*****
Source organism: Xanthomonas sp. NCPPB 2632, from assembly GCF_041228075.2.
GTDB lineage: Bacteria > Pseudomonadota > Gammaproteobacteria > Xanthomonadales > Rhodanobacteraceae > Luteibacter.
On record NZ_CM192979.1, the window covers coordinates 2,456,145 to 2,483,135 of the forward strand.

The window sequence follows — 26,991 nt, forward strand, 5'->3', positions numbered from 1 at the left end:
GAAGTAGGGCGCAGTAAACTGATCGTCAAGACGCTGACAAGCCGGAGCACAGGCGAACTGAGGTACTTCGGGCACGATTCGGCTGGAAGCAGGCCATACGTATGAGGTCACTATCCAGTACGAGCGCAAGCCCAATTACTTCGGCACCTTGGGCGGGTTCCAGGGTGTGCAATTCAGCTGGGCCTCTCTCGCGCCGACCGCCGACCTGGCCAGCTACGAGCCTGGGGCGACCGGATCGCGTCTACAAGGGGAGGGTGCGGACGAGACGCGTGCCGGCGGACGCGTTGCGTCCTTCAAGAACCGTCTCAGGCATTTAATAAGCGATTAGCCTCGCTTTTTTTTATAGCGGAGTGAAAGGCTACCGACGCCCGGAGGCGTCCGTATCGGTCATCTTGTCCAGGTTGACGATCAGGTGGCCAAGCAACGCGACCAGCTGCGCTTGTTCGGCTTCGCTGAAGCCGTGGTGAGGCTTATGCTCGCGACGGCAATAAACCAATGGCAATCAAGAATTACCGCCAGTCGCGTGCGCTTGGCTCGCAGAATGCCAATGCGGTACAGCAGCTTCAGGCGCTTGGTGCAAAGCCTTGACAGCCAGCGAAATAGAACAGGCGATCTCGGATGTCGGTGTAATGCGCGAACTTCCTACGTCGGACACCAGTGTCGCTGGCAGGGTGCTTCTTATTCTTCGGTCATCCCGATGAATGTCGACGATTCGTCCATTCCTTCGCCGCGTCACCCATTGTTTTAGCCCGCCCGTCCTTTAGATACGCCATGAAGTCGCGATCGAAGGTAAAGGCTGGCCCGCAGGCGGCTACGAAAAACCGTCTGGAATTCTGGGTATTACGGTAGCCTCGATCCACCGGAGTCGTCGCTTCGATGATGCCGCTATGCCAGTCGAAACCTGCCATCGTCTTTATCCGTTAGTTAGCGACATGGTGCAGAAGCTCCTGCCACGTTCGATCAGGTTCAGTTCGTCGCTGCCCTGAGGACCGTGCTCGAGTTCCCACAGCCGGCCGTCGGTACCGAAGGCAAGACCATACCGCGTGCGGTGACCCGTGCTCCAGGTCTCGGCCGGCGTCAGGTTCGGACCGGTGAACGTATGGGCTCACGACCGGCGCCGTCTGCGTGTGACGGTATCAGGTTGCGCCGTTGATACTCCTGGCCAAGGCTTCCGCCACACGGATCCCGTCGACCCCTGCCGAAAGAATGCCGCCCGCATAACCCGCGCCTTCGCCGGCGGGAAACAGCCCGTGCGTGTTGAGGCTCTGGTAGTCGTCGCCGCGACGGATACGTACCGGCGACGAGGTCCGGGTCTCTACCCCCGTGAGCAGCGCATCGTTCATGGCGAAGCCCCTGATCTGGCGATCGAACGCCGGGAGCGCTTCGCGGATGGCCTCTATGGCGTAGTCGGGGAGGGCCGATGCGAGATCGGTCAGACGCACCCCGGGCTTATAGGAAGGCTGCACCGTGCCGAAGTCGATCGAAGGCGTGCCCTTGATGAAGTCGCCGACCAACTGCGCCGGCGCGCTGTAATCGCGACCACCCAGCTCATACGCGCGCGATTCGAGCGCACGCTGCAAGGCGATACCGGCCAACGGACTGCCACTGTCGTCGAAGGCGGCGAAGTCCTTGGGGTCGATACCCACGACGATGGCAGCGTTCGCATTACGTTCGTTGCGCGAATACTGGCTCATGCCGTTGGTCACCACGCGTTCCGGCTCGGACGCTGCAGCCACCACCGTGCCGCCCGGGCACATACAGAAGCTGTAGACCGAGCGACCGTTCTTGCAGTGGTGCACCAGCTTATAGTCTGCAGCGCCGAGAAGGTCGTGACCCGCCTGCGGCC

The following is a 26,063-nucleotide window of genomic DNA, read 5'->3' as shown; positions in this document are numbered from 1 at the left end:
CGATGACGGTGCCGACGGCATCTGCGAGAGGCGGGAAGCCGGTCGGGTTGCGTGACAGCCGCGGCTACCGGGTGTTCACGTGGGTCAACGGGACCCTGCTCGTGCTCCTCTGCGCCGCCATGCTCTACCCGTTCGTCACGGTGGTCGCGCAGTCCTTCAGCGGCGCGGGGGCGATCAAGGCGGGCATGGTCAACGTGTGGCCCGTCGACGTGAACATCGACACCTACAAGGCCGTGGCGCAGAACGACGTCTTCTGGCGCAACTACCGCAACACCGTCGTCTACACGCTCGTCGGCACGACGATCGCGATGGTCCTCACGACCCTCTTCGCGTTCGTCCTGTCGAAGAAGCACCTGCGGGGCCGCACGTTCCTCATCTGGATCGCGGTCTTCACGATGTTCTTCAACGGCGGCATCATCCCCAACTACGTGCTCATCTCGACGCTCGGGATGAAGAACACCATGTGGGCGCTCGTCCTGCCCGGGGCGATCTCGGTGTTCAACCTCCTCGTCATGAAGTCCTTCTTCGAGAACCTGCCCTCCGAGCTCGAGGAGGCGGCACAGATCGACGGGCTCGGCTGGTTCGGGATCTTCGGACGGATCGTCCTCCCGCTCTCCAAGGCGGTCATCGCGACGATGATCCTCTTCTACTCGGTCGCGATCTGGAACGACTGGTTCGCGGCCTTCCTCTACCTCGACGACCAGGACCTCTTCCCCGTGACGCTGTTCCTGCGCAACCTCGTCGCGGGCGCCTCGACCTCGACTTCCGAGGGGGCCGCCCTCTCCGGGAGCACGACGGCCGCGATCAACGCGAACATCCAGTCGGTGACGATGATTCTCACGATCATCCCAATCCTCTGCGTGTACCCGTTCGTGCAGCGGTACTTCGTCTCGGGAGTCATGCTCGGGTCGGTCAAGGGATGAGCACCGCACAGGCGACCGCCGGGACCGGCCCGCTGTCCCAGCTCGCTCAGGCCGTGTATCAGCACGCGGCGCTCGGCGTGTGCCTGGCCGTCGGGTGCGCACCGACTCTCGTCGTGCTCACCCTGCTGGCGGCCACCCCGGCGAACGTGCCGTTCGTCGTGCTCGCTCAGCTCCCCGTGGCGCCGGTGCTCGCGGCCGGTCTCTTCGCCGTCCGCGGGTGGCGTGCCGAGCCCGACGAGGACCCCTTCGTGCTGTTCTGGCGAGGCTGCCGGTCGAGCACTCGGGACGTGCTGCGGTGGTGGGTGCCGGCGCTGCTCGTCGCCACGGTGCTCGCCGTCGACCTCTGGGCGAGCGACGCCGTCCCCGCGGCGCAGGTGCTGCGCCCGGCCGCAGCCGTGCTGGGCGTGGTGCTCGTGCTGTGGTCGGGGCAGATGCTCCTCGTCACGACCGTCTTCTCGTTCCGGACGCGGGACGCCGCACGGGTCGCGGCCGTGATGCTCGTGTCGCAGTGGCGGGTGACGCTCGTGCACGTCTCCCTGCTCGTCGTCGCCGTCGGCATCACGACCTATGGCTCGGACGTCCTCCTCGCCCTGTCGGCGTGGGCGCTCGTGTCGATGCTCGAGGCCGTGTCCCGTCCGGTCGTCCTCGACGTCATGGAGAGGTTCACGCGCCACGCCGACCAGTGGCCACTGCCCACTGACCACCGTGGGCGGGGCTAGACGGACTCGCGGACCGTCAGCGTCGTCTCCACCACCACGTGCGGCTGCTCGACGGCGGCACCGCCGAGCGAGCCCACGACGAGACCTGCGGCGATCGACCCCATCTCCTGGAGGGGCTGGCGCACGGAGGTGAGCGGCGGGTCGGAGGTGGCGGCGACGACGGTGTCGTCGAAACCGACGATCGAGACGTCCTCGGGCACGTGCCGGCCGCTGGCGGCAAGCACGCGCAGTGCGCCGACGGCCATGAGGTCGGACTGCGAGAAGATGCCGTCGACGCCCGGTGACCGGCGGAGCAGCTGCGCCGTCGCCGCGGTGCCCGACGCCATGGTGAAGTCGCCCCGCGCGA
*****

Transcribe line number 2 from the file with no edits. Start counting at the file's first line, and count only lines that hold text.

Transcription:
GTDB lineage: Bacteria > Pseudomonadota > Gammaproteobacteria > Xanthomonadales > Rhodanobacteraceae > Luteibacter.